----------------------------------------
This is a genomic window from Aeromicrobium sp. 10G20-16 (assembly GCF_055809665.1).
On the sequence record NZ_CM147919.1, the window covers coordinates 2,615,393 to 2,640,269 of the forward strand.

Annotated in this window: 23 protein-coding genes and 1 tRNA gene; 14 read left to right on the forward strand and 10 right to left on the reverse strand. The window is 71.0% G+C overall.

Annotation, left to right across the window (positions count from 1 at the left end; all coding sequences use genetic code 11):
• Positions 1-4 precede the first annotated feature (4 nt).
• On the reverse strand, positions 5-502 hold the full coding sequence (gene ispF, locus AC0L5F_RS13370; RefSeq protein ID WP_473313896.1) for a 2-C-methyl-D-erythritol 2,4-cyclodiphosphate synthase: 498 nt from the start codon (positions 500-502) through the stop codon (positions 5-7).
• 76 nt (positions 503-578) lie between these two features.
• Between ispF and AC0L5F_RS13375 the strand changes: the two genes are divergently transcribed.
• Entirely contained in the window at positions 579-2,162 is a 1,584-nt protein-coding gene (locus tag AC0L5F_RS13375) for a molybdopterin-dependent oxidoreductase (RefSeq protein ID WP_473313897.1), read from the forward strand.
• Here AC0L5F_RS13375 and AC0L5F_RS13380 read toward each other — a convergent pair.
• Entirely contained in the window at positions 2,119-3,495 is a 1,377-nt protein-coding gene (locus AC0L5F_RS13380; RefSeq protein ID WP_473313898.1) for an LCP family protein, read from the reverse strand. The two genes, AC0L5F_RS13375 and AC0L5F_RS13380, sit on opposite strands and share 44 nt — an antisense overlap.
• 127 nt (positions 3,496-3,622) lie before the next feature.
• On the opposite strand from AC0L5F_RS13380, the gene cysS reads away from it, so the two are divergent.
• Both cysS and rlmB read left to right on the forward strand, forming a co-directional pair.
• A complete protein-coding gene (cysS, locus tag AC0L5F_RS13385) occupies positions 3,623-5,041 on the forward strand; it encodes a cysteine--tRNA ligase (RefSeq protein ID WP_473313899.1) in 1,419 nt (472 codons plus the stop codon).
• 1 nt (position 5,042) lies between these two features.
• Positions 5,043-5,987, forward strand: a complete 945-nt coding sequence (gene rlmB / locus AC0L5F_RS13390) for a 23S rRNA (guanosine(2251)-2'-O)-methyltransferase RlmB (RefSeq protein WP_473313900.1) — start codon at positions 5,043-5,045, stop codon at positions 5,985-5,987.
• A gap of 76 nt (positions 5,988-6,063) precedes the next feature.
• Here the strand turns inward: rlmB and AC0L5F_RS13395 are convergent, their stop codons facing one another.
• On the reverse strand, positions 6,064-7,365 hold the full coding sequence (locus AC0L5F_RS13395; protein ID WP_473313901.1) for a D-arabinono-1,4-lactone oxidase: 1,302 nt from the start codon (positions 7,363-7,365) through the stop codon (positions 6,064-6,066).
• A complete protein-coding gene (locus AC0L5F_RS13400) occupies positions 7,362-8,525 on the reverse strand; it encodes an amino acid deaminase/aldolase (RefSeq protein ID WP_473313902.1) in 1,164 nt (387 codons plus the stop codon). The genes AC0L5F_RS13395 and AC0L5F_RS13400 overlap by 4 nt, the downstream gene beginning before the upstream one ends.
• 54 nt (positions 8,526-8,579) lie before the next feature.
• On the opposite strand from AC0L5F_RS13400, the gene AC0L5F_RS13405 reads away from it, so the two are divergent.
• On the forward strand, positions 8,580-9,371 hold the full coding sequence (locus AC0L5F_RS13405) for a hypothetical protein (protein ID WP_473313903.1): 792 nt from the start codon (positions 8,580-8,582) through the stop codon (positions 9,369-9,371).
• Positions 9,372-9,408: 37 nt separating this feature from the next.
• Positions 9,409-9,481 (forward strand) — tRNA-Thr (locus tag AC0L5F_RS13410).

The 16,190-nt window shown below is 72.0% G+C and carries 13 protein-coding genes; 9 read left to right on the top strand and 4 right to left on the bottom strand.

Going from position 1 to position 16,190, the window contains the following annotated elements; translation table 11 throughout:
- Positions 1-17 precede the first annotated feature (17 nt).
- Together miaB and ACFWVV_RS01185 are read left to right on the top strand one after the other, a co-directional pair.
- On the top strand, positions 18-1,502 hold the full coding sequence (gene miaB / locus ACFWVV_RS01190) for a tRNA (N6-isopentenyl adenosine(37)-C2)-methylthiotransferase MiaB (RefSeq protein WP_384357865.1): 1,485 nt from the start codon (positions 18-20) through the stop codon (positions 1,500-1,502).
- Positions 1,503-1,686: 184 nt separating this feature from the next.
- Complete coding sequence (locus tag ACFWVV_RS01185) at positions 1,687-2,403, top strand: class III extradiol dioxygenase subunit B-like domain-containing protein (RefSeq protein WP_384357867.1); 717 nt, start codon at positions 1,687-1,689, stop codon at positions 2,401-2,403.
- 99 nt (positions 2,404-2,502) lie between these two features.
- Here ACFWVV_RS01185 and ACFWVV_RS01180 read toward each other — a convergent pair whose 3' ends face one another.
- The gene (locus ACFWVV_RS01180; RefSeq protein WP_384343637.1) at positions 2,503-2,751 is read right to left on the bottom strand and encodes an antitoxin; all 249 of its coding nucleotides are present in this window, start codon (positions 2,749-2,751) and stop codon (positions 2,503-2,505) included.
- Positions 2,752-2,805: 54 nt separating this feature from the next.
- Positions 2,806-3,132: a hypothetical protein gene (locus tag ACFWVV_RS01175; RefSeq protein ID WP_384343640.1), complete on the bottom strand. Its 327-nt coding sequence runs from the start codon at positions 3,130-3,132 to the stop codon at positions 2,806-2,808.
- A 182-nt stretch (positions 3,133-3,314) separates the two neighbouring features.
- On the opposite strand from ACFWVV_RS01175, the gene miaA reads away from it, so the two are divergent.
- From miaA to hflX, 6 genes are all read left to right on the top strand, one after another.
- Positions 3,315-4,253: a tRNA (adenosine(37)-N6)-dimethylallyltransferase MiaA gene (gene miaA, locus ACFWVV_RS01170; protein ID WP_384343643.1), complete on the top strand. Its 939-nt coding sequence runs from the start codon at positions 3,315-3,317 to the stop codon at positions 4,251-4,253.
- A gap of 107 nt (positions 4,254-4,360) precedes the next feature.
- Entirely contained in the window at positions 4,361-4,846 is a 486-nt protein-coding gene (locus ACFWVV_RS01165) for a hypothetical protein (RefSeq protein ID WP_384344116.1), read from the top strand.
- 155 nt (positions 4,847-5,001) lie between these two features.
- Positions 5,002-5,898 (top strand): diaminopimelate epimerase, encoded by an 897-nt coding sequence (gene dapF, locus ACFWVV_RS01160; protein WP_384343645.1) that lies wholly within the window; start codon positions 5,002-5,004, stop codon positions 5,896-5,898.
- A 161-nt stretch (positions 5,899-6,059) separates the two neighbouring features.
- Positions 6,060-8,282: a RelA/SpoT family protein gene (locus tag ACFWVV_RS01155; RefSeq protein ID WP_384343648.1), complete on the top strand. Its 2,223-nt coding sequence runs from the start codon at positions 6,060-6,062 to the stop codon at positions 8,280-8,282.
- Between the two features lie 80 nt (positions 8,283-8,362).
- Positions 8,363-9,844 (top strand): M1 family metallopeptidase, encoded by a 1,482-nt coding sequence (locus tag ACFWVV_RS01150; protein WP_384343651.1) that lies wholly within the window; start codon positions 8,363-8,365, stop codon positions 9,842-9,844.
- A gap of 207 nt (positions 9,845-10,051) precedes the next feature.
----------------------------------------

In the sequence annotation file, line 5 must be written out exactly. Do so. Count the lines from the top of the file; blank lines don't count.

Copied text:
• Positions 1-4 precede the first annotated feature (4 nt).